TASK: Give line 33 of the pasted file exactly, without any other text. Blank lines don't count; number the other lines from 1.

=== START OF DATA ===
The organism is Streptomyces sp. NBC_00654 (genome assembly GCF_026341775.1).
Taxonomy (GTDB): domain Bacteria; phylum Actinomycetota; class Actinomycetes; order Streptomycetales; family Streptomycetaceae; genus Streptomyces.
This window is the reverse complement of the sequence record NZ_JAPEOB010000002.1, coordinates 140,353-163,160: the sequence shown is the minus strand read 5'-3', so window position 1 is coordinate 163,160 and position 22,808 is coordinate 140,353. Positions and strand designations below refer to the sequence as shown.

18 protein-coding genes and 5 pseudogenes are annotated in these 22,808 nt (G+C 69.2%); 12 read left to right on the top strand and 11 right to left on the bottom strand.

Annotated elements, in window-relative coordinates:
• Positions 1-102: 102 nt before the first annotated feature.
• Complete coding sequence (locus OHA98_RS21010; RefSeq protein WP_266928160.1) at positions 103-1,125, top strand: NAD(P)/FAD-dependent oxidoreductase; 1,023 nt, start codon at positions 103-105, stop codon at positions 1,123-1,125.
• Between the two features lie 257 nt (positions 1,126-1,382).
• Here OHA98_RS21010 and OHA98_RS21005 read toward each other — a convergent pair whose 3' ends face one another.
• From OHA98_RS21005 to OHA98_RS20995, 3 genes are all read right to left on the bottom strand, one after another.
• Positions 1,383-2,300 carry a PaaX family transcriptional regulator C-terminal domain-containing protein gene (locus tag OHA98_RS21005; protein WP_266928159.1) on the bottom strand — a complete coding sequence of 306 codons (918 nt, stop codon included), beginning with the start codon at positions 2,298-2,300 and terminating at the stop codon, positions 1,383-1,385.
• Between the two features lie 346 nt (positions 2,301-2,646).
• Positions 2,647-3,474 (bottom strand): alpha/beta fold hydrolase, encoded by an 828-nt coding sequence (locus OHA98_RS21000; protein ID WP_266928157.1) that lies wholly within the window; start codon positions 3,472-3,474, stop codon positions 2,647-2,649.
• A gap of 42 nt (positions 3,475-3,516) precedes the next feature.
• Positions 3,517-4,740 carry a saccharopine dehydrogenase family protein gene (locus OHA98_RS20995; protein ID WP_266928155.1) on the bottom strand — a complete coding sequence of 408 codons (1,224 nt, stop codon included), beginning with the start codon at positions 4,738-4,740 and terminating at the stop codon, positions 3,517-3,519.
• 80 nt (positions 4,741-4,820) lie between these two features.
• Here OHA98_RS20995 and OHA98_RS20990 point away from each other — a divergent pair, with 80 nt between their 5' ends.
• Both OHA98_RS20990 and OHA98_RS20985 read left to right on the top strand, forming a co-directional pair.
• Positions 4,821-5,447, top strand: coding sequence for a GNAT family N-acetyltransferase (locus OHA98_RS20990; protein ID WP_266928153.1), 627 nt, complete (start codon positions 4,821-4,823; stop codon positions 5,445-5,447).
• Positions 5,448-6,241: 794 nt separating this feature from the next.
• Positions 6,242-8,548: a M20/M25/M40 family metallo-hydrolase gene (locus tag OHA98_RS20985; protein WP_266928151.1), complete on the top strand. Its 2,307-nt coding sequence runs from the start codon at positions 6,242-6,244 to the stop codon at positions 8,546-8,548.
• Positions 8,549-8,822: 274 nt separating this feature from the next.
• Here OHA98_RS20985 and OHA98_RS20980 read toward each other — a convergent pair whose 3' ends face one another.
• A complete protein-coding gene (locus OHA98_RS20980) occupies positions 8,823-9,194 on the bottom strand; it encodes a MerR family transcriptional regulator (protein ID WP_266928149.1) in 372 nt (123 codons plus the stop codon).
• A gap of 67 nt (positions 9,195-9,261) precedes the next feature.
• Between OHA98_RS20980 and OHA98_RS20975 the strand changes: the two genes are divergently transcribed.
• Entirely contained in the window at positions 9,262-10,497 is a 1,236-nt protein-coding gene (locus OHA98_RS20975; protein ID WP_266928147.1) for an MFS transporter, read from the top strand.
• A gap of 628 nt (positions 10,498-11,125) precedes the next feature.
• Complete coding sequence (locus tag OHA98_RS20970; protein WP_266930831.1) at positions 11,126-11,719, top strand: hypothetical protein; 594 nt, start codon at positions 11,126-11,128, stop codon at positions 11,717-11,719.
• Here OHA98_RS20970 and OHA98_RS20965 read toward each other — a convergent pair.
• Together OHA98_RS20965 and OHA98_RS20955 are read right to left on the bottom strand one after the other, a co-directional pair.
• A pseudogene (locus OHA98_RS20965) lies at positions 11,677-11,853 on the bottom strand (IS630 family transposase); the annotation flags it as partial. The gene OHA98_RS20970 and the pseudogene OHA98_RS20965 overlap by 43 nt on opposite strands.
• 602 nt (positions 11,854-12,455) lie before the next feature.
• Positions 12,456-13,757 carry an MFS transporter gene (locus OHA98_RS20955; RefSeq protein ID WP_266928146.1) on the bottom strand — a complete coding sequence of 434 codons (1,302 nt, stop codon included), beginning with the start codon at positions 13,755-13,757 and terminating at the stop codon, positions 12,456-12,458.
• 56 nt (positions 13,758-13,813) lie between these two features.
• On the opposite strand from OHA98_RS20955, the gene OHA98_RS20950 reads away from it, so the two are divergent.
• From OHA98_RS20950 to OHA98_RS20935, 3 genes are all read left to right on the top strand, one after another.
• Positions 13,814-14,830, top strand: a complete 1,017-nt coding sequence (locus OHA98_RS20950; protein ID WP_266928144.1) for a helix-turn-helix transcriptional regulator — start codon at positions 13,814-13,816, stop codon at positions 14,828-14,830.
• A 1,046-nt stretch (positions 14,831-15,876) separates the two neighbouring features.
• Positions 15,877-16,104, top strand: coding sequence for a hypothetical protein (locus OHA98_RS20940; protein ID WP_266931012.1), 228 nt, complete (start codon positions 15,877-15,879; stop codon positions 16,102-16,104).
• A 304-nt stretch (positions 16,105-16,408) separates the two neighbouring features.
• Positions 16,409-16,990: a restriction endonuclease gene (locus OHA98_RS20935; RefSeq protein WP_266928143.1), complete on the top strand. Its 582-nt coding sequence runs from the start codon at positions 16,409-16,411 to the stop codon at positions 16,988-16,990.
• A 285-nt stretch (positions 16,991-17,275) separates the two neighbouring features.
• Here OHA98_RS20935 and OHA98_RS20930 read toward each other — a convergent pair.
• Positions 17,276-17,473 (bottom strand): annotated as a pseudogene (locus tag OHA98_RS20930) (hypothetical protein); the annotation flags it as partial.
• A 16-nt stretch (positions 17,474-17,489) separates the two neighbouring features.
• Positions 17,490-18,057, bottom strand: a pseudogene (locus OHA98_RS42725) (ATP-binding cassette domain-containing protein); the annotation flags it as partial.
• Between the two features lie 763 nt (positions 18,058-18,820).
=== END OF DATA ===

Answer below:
• 602 nt (positions 11,854-12,455) lie before the next feature.